Halloween: H20
Rating -

Horror (US); 1998; Rated R; 85 Minutes

Cast
Jamie Lee Curtis: Laurie Strode/Keri Tate
Adam Arkin: Will
Josh Hartnett: John
Michelle Williams: Molly
Adam Hann-Byrd: Charlie
Jodi Lyn O'Keefe: Sarah
Janet Leigh: Norma
LL Cool J: Ronny

Produced by Malek Akkad, Moustapha Akkad, Paul Freeman, Cary Granat, Bob Weinstein, Harvey Weinstein and Kevin Williamson; Directed by Steve Miner; Screenwritten by Robert Zappia, Matt Greenberg and Kevin Williamson

Review Uploaded
8/14/98

Written by DAVID KEYES

Steve Miner's "Halloween: H20" comes off as a big surprise, especially considering that only two of the previous six "Halloween" films were worth recommending. But it shockingly works, even after the genre's rebirth from the "Scream" pictures. Here is a film that ultimately proves perhaps, for right now, there is still some life left in the typical slasher formula.

The movie borrows the simple craftsmanship that worked so well with the previous great "Halloween" films and manages to freshen it up to where we are not just viewing a formulaic and uninspired film. Sure, it has those pesky tidbits that most slashers are faced with, but the movie is so watchable and fun that there is no fuss in the fact that the script is very predictable. You can view it and walk away still saying 'how clever.'

The movie not only returns us to the never-ending series of Michael Meyers, but also returns us to the life of Laurie Strode, who, as we found out years ago, is the blood sister of the sadistic killer. Meyers was suspected to be dead in the last entry of the series, "The Curse Of Michael Meyers," but the last frames of the picture suggested otherwise. Now, Laurie has taken on a new life, with a new name, new town, and new friends. She is known where she lives as Keri Tate, a teacher at a highly professional private school. It is Halloween night once again, and after twenty years, Keri is still haunted with the visions of her killer brother, who went on a rampage years earlier right in front of her eyes.

But what Keri thinks soon becomes a question that sticks in our minds for the first few minutes of the picture. Is Michael Meyers really dead? Did he finally get the 'ax' from Dr. Loomis?

But our suspicions of his death are proved false when Meyers shows back up, in town, ready to finish off the sister that barely escaped twenty years ago.

Laurie has changed everything about her life, as usual, after learning years earlier that Meyers did not die that Halloween night. In the final panels of "Halloween II," we witnessed an explosion which should have torched Meyers and the other beings within it alive, but in part four of the series, we were confronted with the realization that Meyers survived, and Laurie had died in a car crash just shortly before the film began, leaving behind a young daughter who appeared to be psychically bonded to her killer uncle.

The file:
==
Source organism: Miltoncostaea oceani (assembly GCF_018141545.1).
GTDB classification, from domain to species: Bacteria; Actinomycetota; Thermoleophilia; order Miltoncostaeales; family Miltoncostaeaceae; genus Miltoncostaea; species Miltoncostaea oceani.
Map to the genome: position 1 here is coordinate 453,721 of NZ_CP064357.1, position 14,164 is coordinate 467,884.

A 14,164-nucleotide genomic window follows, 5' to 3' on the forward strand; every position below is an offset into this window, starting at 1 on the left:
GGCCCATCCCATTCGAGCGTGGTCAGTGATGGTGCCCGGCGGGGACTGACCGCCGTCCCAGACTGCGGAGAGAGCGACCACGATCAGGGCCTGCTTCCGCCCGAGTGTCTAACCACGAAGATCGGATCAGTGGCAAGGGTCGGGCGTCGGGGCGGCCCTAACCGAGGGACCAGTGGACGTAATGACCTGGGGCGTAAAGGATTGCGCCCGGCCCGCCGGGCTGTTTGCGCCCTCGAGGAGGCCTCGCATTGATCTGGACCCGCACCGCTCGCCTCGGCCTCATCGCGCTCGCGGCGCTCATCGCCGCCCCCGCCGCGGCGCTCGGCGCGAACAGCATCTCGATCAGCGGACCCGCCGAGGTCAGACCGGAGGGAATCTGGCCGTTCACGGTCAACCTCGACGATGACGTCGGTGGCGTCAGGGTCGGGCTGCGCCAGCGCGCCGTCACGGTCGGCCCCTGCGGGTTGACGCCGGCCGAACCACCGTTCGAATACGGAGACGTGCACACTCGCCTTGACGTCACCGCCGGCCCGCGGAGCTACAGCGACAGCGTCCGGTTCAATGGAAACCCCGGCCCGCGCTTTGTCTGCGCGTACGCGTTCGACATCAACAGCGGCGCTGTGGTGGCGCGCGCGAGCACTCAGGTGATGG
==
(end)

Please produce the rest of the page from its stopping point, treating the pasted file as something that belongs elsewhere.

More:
It is impossible to understand this movie unless you at first realize the whole concept of the story. Laurie was presumed dead from that accident, but seeing her here, with a new name, new life and new friends, ultimately decides that she did not die. Instead, she faked her own death in fear that Meyers would have come looking for her again.

This is the setup that seems to keep in tact with the whole film here. We must pay attention to what goes on between Keri and the people around her; she still fears Michael, after all of that time. There is no evidence that he's alive, but still, she fears.

And it is those fears that prove to be true on Halloween night when her brother shows up in town, in one piece and ready for more mayhem.

I know what you're thinking. You're thinking, "Dave? How can you like 'Halloween: H20' when you didn't even like 'I Know What You Did Last Summer' when they are basically similar formula-wise?" Good point, but there is a certain difference from both movies. "I Know What You Did Last Summer" tried too hard to keep the slasher formula alive, displaying overwrought ambition and neglecting attention to detail and convincement, all while maintaining confusing elements within the script. What's different here is that this is a series that has usually managed to keep the precise implications of storyline and direction without overdoing the script to the point where it is confusing. "Halloween: H20" does not overload itself like "I Know What You Did Last Summer" did, and therefore, displays a very enjoyable spawn from the old and fading formula.

The movie works; that's all there is to it. Partially because the story is familiar, partially because the series (to a certain extent) has been somewhat enjoyable over the years, but mainly because of Jamie Lee Curtis. Here is a woman who refused to return to the series unless a decent script came along. She has been missing since part two, and if she has the guts to return now, doesn't that say something?


1998, David Keyes, Cinemaphile.org. Please e-mail the author here if the above review contains any spelling or grammar mistakes.
 
 
           
     
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